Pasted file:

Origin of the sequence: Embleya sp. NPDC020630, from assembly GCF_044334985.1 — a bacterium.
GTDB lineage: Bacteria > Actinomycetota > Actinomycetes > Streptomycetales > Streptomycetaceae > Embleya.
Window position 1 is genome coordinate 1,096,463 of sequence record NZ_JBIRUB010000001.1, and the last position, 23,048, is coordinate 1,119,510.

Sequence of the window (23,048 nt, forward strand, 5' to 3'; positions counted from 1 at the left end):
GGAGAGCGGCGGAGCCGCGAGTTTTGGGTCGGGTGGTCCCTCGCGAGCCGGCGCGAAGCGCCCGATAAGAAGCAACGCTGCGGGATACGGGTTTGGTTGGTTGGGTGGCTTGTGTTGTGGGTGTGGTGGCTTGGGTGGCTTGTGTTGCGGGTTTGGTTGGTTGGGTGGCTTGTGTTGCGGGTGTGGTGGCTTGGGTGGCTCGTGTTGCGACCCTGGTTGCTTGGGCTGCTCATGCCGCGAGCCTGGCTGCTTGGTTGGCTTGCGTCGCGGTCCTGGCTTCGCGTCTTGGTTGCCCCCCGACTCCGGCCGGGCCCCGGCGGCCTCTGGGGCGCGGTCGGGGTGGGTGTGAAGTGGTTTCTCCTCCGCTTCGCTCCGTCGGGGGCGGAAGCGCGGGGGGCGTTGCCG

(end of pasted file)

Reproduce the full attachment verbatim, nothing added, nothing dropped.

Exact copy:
Origin of the sequence: Embleya sp. NPDC020630, from assembly GCF_044334985.1 — a bacterium.
GTDB lineage: Bacteria > Actinomycetota > Actinomycetes > Streptomycetales > Streptomycetaceae > Embleya.
Window position 1 is genome coordinate 1,096,463 of sequence record NZ_JBIRUB010000001.1, and the last position, 23,048, is coordinate 1,119,510.

Sequence of the window (23,048 nt, forward strand, 5' to 3'; positions counted from 1 at the left end):
GGAGAGCGGCGGAGCCGCGAGTTTTGGGTCGGGTGGTCCCTCGCGAGCCGGCGCGAAGCGCCCGATAAGAAGCAACGCTGCGGGATACGGGTTTGGTTGGTTGGGTGGCTTGTGTTGTGGGTGTGGTGGCTTGGGTGGCTTGTGTTGCGGGTTTGGTTGGTTGGGTGGCTTGTGTTGCGGGTGTGGTGGCTTGGGTGGCTCGTGTTGCGACCCTGGTTGCTTGGGCTGCTCATGCCGCGAGCCTGGCTGCTTGGTTGGCTTGCGTCGCGGTCCTGGCTTCGCGTCTTGGTTGCCCCCCGACTCCGGCCGGGCCCCGGCGGCCTCTGGGGCGCGGTCGGGGTGGGTGTGAAGTGGTTTCTCCTCCGCTTCGCTCCGTCGGGGGCGGAAGCGCGGGGGGCGTTGCCG